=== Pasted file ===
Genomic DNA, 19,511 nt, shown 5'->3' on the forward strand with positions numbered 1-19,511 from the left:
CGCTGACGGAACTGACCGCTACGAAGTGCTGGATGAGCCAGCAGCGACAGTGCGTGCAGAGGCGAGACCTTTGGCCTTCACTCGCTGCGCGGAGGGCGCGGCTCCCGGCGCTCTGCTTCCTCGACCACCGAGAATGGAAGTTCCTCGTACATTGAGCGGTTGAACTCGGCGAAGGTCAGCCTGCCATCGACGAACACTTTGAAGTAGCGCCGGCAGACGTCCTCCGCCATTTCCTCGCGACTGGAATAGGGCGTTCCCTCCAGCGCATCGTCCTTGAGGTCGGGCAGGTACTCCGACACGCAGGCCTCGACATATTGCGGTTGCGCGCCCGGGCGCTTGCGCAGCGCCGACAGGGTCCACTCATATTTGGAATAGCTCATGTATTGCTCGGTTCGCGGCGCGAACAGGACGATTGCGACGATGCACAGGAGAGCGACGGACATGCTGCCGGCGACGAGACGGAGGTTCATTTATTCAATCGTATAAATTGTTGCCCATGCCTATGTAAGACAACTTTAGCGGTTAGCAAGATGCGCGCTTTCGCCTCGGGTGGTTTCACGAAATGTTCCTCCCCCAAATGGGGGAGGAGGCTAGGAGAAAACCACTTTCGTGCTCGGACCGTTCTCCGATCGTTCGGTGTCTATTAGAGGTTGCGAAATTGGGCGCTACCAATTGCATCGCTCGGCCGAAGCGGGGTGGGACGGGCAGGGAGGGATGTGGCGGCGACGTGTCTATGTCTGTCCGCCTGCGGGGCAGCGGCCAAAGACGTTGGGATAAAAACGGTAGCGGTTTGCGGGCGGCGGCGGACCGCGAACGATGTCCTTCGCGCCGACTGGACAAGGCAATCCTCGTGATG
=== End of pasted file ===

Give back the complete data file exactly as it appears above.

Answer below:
Genomic DNA, 19,511 nt, shown 5'->3' on the forward strand with positions numbered 1-19,511 from the left:
CGCTGACGGAACTGACCGCTACGAAGTGCTGGATGAGCCAGCAGCGACAGTGCGTGCAGAGGCGAGACCTTTGGCCTTCACTCGCTGCGCGGAGGGCGCGGCTCCCGGCGCTCTGCTTCCTCGACCACCGAGAATGGAAGTTCCTCGTACATTGAGCGGTTGAACTCGGCGAAGGTCAGCCTGCCATCGACGAACACTTTGAAGTAGCGCCGGCAGACGTCCTCCGCCATTTCCTCGCGACTGGAATAGGGCGTTCCCTCCAGCGCATCGTCCTTGAGGTCGGGCAGGTACTCCGACACGCAGGCCTCGACATATTGCGGTTGCGCGCCCGGGCGCTTGCGCAGCGCCGACAGGGTCCACTCATATTTGGAATAGCTCATGTATTGCTCGGTTCGCGGCGCGAACAGGACGATTGCGACGATGCACAGGAGAGCGACGGACATGCTGCCGGCGACGAGACGGAGGTTCATTTATTCAATCGTATAAATTGTTGCCCATGCCTATGTAAGACAACTTTAGCGGTTAGCAAGATGCGCGCTTTCGCCTCGGGTGGTTTCACGAAATGTTCCTCCCCCAAATGGGGGAGGAGGCTAGGAGAAAACCACTTTCGTGCTCGGACCGTTCTCCGATCGTTCGGTGTCTATTAGAGGTTGCGAAATTGGGCGCTACCAATTGCATCGCTCGGCCGAAGCGGGGTGGGACGGGCAGGGAGGGATGTGGCGGCGACGTGTCTATGTCTGTCCGCCTGCGGGGCAGCGGCCAAAGACGTTGGGATAAAAACGGTAGCGGTTTGCGGGCGGCGGCGGACCGCGAACGATGTCCTTCGCGCCGACTGGACAAGGCAATCCTCGTGATG